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Five gruesome reminders that hockey players are the toughest

Hockey players don't sit on the sidelines with blisters or hangnails. They are tough. Don't believe us? Drew Miller's recent close call reminded us that he's not the only one who has taken a blade or puck to the face. And with the playoffs approaching, you know there will be more incidents of players bleeding profusely in one play and then getting patched up and rushing back out there for the next shift. Because hockey.

Below are five notably gruesome injuries from hockey. (NSFM: Not suitable for mealtime.)

Drew Miller: In a game against the Ottawa Senators earlier this week, the skate of Mark Stone kicked up after a faceoff and struck Miller's face, cutting his cheek and eyelid for a wound that took 60 stitches to close.

Ryan Olsen: In a game on March 27, the Winnipeg Jets prospect fought the Portland Pirates' Phil Lane in the first period and took a puck to the face in the second period. His third period was a piece of cake.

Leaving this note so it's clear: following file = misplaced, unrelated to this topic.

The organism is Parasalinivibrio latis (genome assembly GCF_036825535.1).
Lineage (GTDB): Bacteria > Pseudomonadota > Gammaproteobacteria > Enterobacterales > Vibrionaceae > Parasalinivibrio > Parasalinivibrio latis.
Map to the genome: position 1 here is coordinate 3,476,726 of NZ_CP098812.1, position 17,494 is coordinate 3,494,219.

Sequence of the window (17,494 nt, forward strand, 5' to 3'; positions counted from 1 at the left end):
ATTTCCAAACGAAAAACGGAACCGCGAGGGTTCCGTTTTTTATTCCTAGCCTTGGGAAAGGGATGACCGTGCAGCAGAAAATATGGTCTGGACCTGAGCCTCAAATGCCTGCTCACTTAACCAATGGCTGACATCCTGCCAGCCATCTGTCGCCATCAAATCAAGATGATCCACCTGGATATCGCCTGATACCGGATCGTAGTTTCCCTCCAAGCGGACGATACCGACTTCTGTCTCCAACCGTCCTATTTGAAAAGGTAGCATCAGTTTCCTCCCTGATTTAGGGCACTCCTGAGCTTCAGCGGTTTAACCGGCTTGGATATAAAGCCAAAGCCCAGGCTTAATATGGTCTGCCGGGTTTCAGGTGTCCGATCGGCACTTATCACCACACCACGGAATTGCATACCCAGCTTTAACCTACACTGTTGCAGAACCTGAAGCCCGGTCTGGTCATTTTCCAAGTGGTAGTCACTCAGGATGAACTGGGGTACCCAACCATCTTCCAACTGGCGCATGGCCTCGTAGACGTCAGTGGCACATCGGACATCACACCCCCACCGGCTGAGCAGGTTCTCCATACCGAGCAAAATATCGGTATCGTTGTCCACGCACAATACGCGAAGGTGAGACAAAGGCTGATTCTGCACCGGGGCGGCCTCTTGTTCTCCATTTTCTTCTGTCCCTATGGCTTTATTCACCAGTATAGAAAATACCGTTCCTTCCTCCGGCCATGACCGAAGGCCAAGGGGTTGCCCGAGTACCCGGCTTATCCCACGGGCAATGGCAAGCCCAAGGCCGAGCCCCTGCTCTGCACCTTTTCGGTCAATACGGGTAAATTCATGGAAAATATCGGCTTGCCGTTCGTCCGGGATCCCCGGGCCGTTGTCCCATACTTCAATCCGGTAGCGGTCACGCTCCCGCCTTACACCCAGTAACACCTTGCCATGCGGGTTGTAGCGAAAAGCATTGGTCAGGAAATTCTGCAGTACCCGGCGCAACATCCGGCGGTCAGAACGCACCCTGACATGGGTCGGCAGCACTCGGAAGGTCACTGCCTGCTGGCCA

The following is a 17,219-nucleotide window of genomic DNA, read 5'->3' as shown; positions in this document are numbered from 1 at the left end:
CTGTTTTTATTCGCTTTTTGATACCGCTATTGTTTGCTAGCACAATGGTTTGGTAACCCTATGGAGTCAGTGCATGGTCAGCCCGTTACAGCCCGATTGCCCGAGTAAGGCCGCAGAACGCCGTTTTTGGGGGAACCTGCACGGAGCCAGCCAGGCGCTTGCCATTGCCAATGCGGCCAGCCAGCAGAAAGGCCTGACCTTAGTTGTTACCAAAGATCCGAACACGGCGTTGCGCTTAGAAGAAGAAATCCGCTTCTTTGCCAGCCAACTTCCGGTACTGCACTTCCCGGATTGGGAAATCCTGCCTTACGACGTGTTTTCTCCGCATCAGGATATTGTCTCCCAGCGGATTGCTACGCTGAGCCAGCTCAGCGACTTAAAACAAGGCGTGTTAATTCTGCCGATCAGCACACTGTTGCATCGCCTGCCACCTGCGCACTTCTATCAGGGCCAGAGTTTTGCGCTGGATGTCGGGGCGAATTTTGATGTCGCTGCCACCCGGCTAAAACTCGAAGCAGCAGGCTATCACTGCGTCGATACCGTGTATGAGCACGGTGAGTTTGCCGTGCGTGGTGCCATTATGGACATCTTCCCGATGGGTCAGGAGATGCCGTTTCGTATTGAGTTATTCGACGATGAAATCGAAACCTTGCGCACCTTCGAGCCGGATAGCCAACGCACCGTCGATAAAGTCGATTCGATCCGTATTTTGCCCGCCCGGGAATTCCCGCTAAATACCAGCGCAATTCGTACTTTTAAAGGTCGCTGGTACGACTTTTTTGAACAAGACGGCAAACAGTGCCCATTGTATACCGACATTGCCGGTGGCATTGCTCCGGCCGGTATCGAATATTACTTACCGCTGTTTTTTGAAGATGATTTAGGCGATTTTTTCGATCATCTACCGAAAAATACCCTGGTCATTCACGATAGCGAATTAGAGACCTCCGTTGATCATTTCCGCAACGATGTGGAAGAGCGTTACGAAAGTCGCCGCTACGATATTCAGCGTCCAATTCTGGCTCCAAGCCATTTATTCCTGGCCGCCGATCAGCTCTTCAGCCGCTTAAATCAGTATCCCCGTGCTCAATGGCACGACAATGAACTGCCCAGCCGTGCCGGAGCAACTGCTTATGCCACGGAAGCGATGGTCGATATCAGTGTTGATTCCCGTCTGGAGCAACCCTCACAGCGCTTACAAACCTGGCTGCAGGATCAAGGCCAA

Martin Havlat: In a game on Oct. 16, 2014, Havlat was pushed into referee Darcy Burchell and somehow was cut for 40 stitches. He suited up for the next game.

Taylor Hall: Cut on Hall's head and forehead, caused by a teammate's skate after a collision during pregame warm-up against the Columbus Blue Jackets on Jan. 17, 2012, took 30 stitches to close.

Borje Salming: Cut on the face after being accidentally stepped on in the crease by the Detroit Red Wings' Gerard Gallant during a game on Nov. 26, 1986, Salming's wound took 200 stitches to close. He was back on the ice three days later.